Braille Monitor February 1986
by Eileen O'Brien
My hand was shaking as I put down the receiver of the phone on September 2 5, 1985. I was really shocked that discrimination could actually be happening to me, but I was truly not surprised. I had told my family and my lawyer that it might happen, but I really had not expected it. The phone call was from my lawyer, whom I had known since high school, with regard to my petition for guardianship of my mother who had had a massive stroke on July 30th. Since July 30th I had been handling her affairs and her bills. I saw no reason to discontinue, and neither did my sisters, who both are employed and live out of state. Every time that I mentioned the possibility of discrimination, my family pooh-poohed the idea. After all, they knew me. I am a competent blind person and had been a blind teacher until I decided to work full time for our Diabetic Division. The lawyer had said that she had talked to the judge in our local county courthouse in Wheaton, Illinois, and that the judge was disinclined to grant me guardianship of my mother's affairs because I am blind. He suggested that the lawyer become my coguardian and that I take all the bills to her office every two weeks. Besides the inconvenience (there is no public transportation in the western suburbs of Chicago where I live), we were trying desperately to find the money to pay for my mother's care. To have a co-guardian seemed to me to be a perfectly ludicrous idea, not only on the basis that I am a competent blind person but on the basis of the expense. I had told her I would not accept a co-guardian and put down the phone.
I knew where to call for help. I dialed our National Office, intending to speak with Dr. Jernigan. I had forgotten momentarily that Marc Maurer was at the National Office and was releived to hear Marc's voice on the phone. Immediately after telling Marc the facts of the case I calmed down. The last thing he said to me was, "Eileen, you be sure the judge knows and your lawyer knows that if he denies your petition for guardianship on the basis of blindness, that there will be an appeal."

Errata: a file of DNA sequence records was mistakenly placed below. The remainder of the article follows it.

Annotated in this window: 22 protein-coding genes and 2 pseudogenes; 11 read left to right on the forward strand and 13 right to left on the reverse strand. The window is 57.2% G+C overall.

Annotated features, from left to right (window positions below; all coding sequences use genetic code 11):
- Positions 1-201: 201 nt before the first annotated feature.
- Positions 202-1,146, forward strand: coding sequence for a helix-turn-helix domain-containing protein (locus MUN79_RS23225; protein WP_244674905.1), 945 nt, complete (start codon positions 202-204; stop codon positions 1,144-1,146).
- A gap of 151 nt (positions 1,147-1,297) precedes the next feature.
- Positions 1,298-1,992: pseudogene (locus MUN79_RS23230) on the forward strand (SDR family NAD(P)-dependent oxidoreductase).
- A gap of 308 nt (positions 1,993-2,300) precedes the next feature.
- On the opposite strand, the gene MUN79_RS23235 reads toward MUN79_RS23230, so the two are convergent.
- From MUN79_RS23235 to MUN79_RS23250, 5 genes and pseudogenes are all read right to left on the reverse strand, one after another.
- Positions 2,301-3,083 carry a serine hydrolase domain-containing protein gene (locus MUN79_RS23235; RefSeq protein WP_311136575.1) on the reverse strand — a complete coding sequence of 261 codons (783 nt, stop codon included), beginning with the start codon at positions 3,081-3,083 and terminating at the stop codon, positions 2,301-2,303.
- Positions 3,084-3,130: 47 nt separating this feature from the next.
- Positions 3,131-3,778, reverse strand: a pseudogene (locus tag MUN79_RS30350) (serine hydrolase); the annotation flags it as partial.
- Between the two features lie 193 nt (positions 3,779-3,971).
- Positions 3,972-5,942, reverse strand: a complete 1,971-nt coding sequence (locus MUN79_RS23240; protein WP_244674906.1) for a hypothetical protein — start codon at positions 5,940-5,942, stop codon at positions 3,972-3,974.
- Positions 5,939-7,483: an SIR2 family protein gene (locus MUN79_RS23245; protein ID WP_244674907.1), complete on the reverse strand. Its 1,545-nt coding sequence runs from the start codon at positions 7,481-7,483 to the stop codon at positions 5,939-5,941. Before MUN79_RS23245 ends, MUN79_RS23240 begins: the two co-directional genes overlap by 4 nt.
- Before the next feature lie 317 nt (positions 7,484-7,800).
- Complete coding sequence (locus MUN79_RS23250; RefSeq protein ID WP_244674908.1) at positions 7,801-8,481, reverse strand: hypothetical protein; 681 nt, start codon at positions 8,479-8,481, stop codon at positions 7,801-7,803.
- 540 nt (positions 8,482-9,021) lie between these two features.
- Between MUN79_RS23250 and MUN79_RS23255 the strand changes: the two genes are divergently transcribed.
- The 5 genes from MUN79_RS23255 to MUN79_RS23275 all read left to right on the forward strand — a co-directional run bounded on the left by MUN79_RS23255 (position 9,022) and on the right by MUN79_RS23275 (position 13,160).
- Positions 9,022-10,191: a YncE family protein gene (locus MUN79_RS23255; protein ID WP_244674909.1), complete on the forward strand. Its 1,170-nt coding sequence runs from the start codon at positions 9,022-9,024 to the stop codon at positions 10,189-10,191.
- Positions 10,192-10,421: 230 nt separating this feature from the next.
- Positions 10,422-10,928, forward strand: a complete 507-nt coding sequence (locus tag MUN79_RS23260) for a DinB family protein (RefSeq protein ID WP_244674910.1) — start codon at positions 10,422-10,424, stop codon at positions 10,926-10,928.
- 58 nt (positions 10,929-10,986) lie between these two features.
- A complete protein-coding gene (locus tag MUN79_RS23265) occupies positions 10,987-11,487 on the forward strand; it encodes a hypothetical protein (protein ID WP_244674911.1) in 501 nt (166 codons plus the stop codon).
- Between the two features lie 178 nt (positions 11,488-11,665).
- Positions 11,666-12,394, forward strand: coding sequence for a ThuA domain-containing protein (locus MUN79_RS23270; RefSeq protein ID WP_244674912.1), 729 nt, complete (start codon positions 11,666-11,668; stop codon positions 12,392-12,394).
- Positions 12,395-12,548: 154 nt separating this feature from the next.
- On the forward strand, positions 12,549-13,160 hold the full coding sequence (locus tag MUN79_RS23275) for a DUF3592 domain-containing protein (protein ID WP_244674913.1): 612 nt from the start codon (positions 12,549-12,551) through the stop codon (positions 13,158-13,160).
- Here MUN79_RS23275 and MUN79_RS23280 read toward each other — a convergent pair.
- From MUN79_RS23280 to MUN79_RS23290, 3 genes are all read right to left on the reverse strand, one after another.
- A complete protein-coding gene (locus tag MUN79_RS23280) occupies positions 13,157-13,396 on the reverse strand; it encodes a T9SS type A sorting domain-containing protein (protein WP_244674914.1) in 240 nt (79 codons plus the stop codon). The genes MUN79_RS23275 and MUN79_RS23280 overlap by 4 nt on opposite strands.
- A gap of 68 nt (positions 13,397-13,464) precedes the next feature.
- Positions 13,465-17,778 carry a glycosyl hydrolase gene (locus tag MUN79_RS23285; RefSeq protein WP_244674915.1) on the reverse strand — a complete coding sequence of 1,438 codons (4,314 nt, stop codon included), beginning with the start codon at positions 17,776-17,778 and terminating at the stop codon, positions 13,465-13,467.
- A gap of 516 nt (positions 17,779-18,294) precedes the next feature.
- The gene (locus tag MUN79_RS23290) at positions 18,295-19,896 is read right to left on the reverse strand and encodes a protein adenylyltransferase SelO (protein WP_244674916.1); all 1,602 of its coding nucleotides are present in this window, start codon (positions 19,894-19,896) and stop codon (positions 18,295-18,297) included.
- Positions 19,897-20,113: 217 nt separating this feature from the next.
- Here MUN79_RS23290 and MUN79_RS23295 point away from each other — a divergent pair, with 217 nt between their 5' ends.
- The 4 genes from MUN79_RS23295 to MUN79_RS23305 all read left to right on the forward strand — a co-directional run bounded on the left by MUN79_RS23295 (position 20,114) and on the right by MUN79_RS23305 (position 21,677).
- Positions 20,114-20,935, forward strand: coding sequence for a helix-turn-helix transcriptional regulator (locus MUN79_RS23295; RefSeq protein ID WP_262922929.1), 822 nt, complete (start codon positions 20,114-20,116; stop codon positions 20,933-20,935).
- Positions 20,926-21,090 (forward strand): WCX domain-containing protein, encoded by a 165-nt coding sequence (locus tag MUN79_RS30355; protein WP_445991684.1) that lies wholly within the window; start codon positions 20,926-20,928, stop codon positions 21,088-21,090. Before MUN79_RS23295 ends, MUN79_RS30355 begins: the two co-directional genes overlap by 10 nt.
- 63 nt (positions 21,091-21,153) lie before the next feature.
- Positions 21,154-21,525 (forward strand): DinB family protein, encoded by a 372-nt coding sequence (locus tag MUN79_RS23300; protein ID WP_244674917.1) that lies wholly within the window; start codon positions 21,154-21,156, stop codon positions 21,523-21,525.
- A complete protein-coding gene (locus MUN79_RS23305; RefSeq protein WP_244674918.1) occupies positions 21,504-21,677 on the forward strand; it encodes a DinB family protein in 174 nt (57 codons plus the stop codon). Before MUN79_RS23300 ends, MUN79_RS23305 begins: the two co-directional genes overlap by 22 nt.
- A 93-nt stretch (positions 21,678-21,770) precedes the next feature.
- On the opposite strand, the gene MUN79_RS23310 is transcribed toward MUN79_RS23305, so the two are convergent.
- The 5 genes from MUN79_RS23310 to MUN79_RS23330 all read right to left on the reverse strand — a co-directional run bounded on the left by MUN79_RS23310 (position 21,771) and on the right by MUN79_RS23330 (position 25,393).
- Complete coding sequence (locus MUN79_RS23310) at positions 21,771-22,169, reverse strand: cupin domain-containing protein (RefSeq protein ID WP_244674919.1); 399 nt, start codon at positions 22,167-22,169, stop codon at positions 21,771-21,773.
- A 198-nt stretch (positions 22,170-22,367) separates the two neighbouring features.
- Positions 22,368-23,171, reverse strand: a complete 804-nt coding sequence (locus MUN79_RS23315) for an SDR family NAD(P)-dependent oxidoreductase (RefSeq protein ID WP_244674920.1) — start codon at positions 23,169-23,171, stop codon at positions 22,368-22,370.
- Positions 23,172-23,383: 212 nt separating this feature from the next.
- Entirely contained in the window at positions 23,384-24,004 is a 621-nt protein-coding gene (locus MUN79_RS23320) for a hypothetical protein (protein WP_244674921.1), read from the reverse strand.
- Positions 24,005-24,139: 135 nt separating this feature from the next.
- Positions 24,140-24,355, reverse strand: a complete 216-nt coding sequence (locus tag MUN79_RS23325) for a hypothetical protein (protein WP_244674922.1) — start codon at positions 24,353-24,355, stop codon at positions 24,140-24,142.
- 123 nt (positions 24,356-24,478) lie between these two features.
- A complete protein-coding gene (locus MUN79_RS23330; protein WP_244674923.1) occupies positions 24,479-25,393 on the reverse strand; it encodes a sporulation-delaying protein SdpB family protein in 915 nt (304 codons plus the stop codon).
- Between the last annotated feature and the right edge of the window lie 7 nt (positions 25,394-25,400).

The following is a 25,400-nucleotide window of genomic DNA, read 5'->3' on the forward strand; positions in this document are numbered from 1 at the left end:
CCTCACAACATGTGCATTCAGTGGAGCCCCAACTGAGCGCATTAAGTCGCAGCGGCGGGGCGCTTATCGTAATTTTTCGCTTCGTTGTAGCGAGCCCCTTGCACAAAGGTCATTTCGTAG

Suppose I had not been a Federationist. Where would I have been then? Where would my family have been? But I am a Federationist, and I knew that all of you were behind me. From that moment I had enough confidence to go into court. There is a sidelight, too. The bondsman had indicated to the lawyer that she would refuse to grant me a bond, also on the basis of blindness. After the phone call I began gathering my resources. On Marc's advice I called some of you that I had worked with in various capacities in the NFB over the past several years and to call various other competent people to affirm my ability in case I needed them. One of the people I called was my state senator. I knew her personally, having met her through the NFB of Illinois at our legislative breakfasts in Springfield and through calling her on the phone to educate her about bills we wished to have passed. I had given her our point of view on legislative facts and whether she agreed with me or not, she always listened and spoke to me directly. I was never shunted off to one of her aides. I called her to ask if I could have an affidavit from her, and she said that she would call the judge because he was. a personal friend of long standing in the Republican Party of Dupage County, Illinois. I asked her not to call him because I did not want a political favor since the issue is too far-reaching. As Marc said, this is the reverse of discrimination cases where the child has been taken from the blind parent. In fact, he indicated that it would be a national precedent-setting case, which might indeed affect many of you with elderly parents.
My senator called me back the next morning to say that she had called the judge, feeling that she owed it to her friend to tell him about me, that I had been on several statewide task forces as the NFBI representative, that I had come to Springfield more than once to lobby, and that no one could put anything over on me. The judge's initial uneducated objection had been to deny the petition because he thought that my reader would slip something in and that I might sign away my mother's assets. After all, the judge is part of the general public, and we know that people are not educated about the capabilities of the blind. So the senator said, "I told him that you were competent and that there is no reason he should deny the petition for guardianship."
A week later when our court date came up, there were a number of people present--not only my lawyer, who was a little nonplussed at the idea that the case might expand to the national level, but my aunt, my sister, an affidavit or two, and one of my reader friends. We all marched up to the judge with an air of determination. He didn't so much as look up. He then granted the petition and waived the bond. The judge, in waiving the bond, saved us several hundred dollars, and the bond did not become an issue. The whole procedure took ten minutes. I am persuaded that it is because of my own confidence in the NFB (which is all of us) and the fact that I had participated in lobbying, phone calls, and letters to my legislators.
My mother died two days later. As Dr. Jernigan reminded us last July in his banquet address, we are simply no longer willing to be submissive. We will do what we have to do, and together we will never go back. Simply put, that is why I am glad I am a Federationist.